Identifying Objects, Actions, and Events
Identifying information by categorizing, estimating, recognizing differences or similarities, and detecting changes in circumstances or events.
AREAS OF KNOWLEDGE
Customer and Personal Service
Knowledge of principles and processes for providing customer and personal services. This includes customer needs assessment, meeting quality standards for services, and evaluation of customer satisfaction.
Sales and Marketing
Knowledge of principles and methods for showing, promoting, and selling products or services. This includes marketing strategy and tactics, product demonstration, sales techniques, and sales control systems.
Administration and Management
Knowledge of business and management principles involved in strategic planning, resource allocation, human resources modeling, leadership technique, production methods, and coordination of people and resources.
Knowledge of the structure and content of the English language including the meaning and spelling of words, rules of composition, and grammar.
Knowledge of human behavior and performance; individual differences in ability, personality, and interests; learning and motivation; psychological research methods; and the assessment and treatment of behavioral and affective disorders.
Public Safety and Security
Knowledge of relevant equipment, policies, procedures, and strategies to promote effective local, state, or national security operations for the protection of people, data, property, and institutions.
Knowledge of techniques and equipment for planting, growing, and harvesting food products (both plant and animal) for consumption, including storage/handling techniques.
Law and Government
Knowledge of laws, legal codes, court procedures, precedents, government regulations, executive orders, agency rules, and the democratic political process.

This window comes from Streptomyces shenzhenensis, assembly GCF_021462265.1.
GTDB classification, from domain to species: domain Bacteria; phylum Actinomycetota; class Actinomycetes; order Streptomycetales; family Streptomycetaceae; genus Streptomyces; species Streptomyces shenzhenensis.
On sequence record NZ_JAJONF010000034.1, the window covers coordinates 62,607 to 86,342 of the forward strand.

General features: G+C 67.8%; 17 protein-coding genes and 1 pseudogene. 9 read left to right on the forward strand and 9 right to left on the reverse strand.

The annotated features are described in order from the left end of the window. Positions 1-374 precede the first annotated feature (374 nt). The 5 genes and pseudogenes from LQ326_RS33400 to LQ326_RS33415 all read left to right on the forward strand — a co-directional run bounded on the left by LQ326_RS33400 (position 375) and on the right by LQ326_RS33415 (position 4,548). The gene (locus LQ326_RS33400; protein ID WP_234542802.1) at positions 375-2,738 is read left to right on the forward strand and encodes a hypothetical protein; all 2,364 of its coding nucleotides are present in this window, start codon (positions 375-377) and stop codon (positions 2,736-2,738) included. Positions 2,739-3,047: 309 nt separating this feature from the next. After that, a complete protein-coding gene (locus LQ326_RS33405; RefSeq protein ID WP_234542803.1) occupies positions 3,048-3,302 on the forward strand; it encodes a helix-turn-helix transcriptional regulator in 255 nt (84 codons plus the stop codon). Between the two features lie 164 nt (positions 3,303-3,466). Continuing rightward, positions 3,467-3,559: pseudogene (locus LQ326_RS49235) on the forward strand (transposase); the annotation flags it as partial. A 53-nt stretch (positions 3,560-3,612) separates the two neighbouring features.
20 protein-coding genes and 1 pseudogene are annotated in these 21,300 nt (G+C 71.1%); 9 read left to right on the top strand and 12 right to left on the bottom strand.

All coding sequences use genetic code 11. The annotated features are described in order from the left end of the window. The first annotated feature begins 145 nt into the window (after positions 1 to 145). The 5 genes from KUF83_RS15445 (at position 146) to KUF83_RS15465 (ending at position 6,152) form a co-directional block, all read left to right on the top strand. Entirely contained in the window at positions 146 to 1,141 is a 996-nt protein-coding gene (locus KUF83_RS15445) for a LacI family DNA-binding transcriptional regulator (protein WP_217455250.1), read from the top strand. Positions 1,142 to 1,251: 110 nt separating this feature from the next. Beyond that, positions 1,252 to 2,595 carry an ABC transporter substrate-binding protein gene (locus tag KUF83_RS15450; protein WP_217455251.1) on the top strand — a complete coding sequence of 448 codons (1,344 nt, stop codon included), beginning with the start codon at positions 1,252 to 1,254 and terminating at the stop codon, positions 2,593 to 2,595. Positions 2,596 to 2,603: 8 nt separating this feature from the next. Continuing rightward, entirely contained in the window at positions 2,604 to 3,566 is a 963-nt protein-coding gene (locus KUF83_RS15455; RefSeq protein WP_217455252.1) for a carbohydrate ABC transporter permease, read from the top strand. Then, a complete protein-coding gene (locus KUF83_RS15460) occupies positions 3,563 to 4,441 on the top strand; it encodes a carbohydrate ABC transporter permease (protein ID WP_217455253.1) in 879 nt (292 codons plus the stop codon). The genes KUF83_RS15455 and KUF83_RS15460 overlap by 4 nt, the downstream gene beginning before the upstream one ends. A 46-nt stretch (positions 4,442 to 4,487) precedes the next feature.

The ability to communicate information and ideas in speaking so others will understand.
The ability to listen to and understand information and ideas presented through spoken words and sentences.
The ability to identify and understand the speech of another person.
The ability to arrange things or actions in a certain order or pattern according to a specific rule or set of rules (e.g., patterns of numbers, letters, words, pictures, mathematical operations).
The ability to keep your hand and arm steady while moving your arm or while holding your arm and hand in one position.
The ability to use your abdominal and lower back muscles to support part of the body repeatedly or continuously over time without 'giving out' or fatiguing.
The ability to see details at close range (within a few feet of the observer).
The ability to speak clearly so others can understand you.
Giving full attention to what other people are saying, taking time to understand the points being made, asking questions as appropriate, and not interrupting at inappropriate times.
Actively looking for ways to help people.
Talking to others to convey information effectively.
Being aware of others' reactions and understanding why they react as they do.
Using logic and reasoning to identify the strengths and weaknesses of alternative solutions, conclusions or approaches to problems.
Monitoring/Assessing performance of yourself, other individuals, or organizations to make improvements or take corrective action.
Adjusting actions in relation to others' actions.
Bringing others together and trying to reconcile differences.